Medication for post traumatic stress disorder

Post traumatic stress disorder (PTSD) occurs after exposure to significant trauma and results in enormous personal and societal costs. Although traditionally treated with psychotherapy, there is increasing recognition of a theoretical basis for medication treatments. This was a systematic review of 35 short-term randomised controlled trials of pharmacotherapy for PTSD (4597 participants). A significantly larger proportion of patients responded to medication (59.1%) than to placebo (38.5%) (13 trials, 1272 participants). Symptom severity was significantly reduced in 17 trials (2507 participants). The largest trials showing efficacy were of the selective serotonin reuptake inhibitors, with long-term efficacy also observed for these medications.

Authors' conclusions: 

Medication treatments can be effective in treating PTSD, acting to reduce its core symptoms, as well as associated depression and disability. The findings of this review support the status of SSRIs as first line agents in the pharmacotherapy of PTSD, as well as their value in long-term treatment. However, there remain important gaps in the evidence base, and a continued need for more effective agents in the management of PTSD.

Read the full abstract...

Post traumatic stress disorder (PTSD) is a prevalent and disabling disorder. Evidence that PTSD is characterised by specific psychobiological dysfunctions has contributed to a growing interest in the use of medication in its treatment.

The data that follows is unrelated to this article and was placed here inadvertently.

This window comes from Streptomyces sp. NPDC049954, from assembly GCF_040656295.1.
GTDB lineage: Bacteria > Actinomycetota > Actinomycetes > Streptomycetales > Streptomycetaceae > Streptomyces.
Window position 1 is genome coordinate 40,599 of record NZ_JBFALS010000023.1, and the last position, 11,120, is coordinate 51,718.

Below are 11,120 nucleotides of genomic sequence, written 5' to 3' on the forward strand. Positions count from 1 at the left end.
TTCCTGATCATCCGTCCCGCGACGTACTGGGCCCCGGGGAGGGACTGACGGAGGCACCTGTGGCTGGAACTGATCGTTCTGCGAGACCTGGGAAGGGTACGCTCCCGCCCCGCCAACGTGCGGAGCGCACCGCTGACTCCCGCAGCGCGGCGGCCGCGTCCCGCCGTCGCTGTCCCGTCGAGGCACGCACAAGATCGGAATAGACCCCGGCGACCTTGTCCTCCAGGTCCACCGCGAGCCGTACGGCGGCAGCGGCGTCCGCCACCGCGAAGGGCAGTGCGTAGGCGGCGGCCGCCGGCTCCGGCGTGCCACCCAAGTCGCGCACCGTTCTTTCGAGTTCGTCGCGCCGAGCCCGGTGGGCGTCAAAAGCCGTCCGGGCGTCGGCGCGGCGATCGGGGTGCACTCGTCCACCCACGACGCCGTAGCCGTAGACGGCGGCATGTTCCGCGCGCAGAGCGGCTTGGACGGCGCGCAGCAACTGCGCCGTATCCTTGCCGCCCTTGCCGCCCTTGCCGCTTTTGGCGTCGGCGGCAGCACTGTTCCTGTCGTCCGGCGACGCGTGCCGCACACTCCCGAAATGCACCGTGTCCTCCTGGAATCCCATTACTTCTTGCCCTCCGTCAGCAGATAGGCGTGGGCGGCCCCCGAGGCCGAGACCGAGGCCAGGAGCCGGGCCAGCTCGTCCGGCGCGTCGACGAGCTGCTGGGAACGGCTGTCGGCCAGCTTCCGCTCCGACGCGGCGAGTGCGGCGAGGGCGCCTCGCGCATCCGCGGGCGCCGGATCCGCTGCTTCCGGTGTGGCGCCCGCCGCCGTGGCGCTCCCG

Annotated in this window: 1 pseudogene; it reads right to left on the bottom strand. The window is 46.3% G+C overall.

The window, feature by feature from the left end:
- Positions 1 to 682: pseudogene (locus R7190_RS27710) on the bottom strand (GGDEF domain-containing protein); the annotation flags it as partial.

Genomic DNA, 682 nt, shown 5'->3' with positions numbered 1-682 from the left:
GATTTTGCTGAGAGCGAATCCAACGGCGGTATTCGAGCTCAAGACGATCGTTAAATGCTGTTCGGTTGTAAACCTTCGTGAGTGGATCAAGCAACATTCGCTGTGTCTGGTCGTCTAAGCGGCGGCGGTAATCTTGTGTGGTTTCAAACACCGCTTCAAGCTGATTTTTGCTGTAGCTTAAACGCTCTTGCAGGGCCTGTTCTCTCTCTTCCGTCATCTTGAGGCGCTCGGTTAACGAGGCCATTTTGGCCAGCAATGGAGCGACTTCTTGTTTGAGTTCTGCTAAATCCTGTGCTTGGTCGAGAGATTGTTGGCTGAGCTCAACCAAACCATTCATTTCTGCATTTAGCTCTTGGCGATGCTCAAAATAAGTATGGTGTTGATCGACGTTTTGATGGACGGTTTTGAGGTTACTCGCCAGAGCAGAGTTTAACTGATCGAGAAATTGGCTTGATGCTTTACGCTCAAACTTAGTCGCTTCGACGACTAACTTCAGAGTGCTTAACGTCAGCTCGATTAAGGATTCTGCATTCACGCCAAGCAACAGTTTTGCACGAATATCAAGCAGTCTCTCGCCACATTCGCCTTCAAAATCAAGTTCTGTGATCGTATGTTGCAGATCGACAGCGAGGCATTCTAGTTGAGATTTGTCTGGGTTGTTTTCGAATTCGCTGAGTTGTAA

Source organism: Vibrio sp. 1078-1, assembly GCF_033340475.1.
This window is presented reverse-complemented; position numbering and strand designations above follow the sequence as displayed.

To assess the effects of medication for post traumatic stress disorder.

Search strategy: 

We searched the Cochrane Depression, Anxiety and Neurosis Group specialised register (CCDANCTR-Studies) on 18 August 2005, the Cochrane Central Register of Controlled Trials (CENTRAL) (The Cochrane Library issue 4, 2004), MEDLINE (January 1966 to December 2004), PsycINFO (1966 to 2004), and the National PTSD Center Pilots database. Reference lists of retrieved articles were searched for additional studies.

Selection criteria: 

All randomised controlled trials (RCTs) of pharmacotherapy for PTSD.

Data collection and analysis: 

Two raters independently assessed RCTs for inclusion in the review, collated trial data, and assessed trial quality. Investigators were contacted to obtain missing data. Summary statistics were stratified by medication class, and by medication agent for the selective serotonin reuptake inhibitors (SSRIs). Dichotomous and continuous measures were calculated using a random effects model, heterogeneity was assessed, and subgroup/sensitivity analyses were undertaken.

Main results: 

35 short-term (14 weeks or less) RCTs were included in the analysis (4597 participants). Symptom severity for 17 trials was significantly reduced in the medication groups, relative to placebo (weighted mean difference -5.76, 95% confidence intervals (CI) -8.16 to -3.36, number of participants (N) = 2507). Similarly, summary statistics for responder status from 13 trials demonstrated overall superiority of a variety of medication agents to placebo (relative risk 1.49, 95% CI 1.28 to 1.73, number needed to treat = 4.85, 95% CI 3.85 to 6.25, N = 1272). Medication and placebo response occurred in 59.1% (N = 644) and 38.5% (628) of patients, respectively. Of the medication classes, evidence of treatment efficacy was most convincing for the SSRIs.

Medication was superior to placebo in reducing the severity of PTSD symptom clusters, comorbid depression and disability. Medication was also less well tolerated than placebo. A narrative review of 3 maintenance trials suggested that long term medication may be required in treating PTSD.